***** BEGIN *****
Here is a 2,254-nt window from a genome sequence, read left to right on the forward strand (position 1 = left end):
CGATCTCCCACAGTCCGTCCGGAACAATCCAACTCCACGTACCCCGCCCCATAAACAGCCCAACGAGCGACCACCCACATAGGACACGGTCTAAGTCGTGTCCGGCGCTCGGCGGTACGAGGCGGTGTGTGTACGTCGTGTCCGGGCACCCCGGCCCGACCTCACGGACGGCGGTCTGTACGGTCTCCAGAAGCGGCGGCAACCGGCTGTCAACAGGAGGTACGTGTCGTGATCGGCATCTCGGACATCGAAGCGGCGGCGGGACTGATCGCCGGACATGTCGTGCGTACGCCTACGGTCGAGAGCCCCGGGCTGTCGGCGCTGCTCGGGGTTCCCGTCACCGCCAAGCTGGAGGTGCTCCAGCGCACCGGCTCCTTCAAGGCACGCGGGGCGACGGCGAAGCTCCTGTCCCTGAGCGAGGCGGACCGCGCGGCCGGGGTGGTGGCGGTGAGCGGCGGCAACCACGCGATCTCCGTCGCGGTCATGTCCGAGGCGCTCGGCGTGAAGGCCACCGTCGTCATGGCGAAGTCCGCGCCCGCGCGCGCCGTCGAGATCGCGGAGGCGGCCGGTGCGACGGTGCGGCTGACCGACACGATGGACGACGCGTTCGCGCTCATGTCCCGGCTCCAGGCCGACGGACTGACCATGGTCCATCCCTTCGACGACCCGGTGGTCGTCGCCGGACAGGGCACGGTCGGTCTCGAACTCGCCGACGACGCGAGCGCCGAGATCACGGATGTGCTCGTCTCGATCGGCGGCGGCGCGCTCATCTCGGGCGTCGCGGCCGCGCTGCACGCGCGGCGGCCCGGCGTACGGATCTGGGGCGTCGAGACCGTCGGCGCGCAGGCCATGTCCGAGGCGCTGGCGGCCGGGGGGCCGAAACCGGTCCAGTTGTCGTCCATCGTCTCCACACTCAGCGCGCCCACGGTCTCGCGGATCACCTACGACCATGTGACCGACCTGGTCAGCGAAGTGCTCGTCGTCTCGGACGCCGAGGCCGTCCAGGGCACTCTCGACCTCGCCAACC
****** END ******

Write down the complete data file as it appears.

Here is a 2,254-nt window from a genome sequence, read left to right on the forward strand (position 1 = left end):
CGATCTCCCACAGTCCGTCCGGAACAATCCAACTCCACGTACCCCGCCCCATAAACAGCCCAACGAGCGACCACCCACATAGGACACGGTCTAAGTCGTGTCCGGCGCTCGGCGGTACGAGGCGGTGTGTGTACGTCGTGTCCGGGCACCCCGGCCCGACCTCACGGACGGCGGTCTGTACGGTCTCCAGAAGCGGCGGCAACCGGCTGTCAACAGGAGGTACGTGTCGTGATCGGCATCTCGGACATCGAAGCGGCGGCGGGACTGATCGCCGGACATGTCGTGCGTACGCCTACGGTCGAGAGCCCCGGGCTGTCGGCGCTGCTCGGGGTTCCCGTCACCGCCAAGCTGGAGGTGCTCCAGCGCACCGGCTCCTTCAAGGCACGCGGGGCGACGGCGAAGCTCCTGTCCCTGAGCGAGGCGGACCGCGCGGCCGGGGTGGTGGCGGTGAGCGGCGGCAACCACGCGATCTCCGTCGCGGTCATGTCCGAGGCGCTCGGCGTGAAGGCCACCGTCGTCATGGCGAAGTCCGCGCCCGCGCGCGCCGTCGAGATCGCGGAGGCGGCCGGTGCGACGGTGCGGCTGACCGACACGATGGACGACGCGTTCGCGCTCATGTCCCGGCTCCAGGCCGACGGACTGACCATGGTCCATCCCTTCGACGACCCGGTGGTCGTCGCCGGACAGGGCACGGTCGGTCTCGAACTCGCCGACGACGCGAGCGCCGAGATCACGGATGTGCTCGTCTCGATCGGCGGCGGCGCGCTCATCTCGGGCGTCGCGGCCGCGCTGCACGCGCGGCGGCCCGGCGTACGGATCTGGGGCGTCGAGACCGTCGGCGCGCAGGCCATGTCCGAGGCGCTGGCGGCCGGGGGGCCGAAACCGGTCCAGTTGTCGTCCATCGTCTCCACACTCAGCGCGCCCACGGTCTCGCGGATCACCTACGACCATGTGACCGACCTGGTCAGCGAAGTGCTCGTCGTCTCGGACGCCGAGGCCGTCCAGGGCACTCTCGACCTCGCCAACC